[6] Figure 1shows that CCN could drastically change horizontal and vertical mass fluxes in weak wind shear. For the warm-base summer convection, the vertical mass fluxes are increased by 10–20% at 1–14 km by the increase of CCN (black lines inFigure 1a). The averaged horizontal mass flux between 2–10 km is increased by 25% (solid line in Figure 1c). However, as the wind shear is increased by 2.5 times (i.e., ChinaSWS), the increase in the vertical mass flux is <5% and about 10% in averaged horizontal mass flux (red color in Figure 1a and dotted line in Figure 1c), both of which are much less significant relative to the original weak wind shear case. For the cool-based frontal system, under its original strong wind shear condition, we see a 50% decrease in horizontal mass flux by the increase of CCN (dotted line inFigure 1d) and correspondingly the vertical mass flux is also decreased. When wind shear is reduced by a factor of 0.3 (SGPWWS), the opposite trend is seen: the significant decrease trend in horizontal mass flux is reversed to be an increase trend (solid line in Figure 1d) and vertical mass flux also has an increase trend at 3.5–8 km (peak at 4–5 km; black lines in Figure 1b). To find out if the changes in vertical mass fluxes are mainly due to changes in updraft area or in convective intensity, Figure S3 in Text S1clearly shows that both updraft area and convective intensity are remarkably enhanced by the increase of CCN in ChinaWWS, indicating more vigorous DCCs in the polluted environment. For SGPWWS, which is cool-based, the updraft area in the domain is slightly reduced (∼4–5%) by CCN (Figure S4b inText S1) but the vertical velocity (w) increases remarkably, with the average vertical velocity for grid points with w > 2 m s−1 increased from 3.5 to 5 m s−1 (Figure S4c in Text S1). This large increase in vertical velocity but a slight reduction in the updraft area is related to a change in cloud regime: some shallow clouds of larger area in the clean environment transform to smaller number of deeper clouds as CCN increase. Clearly, as wind shear increases, the changes of vertical mass fluxes by CCN become much smaller (compare Figure S3b with and Figure S3a in Text S1) and the sign could even be reversed (compare Figure S4d with Figure S4a in Text S1). Therefore, AIV on DCCs and the associated changes in convergence/circulation (shown as mass fluxes here) are the most significant for warm-based DCCs with weak wind shear. As wind shear increases, the enhancement in convective intensity and horizontal and vertical mass fluxes by CCN becomes much smaller or even reversed. The role of vertical wind shear in the aerosol effects on the DCC systems is similar to our previous study for isolated DCCs using a different CRM [Fan et al., 2009]. While it is hard to quantify “weak” versus “strong” since the effects of wind shear may be affected by other atmospheric parameters such as relative humidity (RH) and stability, we clearly demonstrated that AIV depends strongly on wind shear condition and cloud base temperature. Sensitivity tests in which only wind shear within 0–5 km was increased based on ChinaWWS showed qualitatively similar results in aerosol effects on convection with ChinaSWS where wind shear is increased over the vertical profile, indicating the important role of lower-level wind shear in regulating aerosol impact on convection.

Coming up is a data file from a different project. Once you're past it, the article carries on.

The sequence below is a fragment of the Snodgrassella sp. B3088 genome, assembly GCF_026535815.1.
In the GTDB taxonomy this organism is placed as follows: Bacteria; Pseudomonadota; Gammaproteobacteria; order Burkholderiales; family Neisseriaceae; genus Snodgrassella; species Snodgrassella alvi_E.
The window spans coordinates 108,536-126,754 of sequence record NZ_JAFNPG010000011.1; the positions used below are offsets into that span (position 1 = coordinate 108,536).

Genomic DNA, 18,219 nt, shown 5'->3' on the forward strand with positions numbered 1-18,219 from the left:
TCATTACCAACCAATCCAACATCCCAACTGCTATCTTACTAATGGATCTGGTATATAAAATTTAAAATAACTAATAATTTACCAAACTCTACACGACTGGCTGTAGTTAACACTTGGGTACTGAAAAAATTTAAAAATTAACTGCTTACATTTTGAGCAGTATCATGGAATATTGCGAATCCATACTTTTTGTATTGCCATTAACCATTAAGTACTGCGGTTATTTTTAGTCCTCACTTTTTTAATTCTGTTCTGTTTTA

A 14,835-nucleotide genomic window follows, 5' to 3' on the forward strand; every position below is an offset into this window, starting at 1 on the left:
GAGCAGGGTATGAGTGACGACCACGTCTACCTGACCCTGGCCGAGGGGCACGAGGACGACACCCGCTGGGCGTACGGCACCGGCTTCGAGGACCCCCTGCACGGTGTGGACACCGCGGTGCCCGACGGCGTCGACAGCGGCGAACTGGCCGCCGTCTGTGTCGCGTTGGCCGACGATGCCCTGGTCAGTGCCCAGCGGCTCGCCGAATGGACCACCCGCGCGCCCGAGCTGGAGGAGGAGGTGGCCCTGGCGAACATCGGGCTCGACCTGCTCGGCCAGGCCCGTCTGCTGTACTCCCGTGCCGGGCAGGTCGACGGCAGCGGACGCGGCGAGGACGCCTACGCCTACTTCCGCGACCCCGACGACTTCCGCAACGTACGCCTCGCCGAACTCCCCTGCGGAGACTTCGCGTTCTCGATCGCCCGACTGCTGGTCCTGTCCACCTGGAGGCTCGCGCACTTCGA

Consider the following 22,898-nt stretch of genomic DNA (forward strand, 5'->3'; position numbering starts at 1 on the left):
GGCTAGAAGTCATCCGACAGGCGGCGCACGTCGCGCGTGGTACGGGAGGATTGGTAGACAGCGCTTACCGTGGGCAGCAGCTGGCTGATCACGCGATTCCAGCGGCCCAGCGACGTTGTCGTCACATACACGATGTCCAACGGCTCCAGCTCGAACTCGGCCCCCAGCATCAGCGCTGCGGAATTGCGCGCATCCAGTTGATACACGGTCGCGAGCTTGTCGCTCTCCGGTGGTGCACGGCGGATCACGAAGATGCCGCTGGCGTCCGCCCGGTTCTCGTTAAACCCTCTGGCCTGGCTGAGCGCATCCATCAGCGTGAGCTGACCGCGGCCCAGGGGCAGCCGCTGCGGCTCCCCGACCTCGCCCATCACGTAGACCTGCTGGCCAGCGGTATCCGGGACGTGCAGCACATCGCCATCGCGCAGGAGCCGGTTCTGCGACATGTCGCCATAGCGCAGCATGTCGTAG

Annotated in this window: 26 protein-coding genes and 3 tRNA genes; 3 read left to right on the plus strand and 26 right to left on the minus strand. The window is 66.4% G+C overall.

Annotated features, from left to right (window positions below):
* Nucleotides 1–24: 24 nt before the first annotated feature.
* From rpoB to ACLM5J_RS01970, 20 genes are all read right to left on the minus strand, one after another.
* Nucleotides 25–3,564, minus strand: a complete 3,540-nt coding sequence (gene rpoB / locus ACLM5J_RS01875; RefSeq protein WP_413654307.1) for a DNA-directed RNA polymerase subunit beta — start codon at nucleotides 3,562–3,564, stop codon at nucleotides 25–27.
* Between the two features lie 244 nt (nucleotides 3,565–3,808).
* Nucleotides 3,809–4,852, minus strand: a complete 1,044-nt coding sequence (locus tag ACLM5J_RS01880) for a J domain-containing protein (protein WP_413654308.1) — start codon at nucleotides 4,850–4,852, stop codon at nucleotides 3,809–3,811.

Figure 1.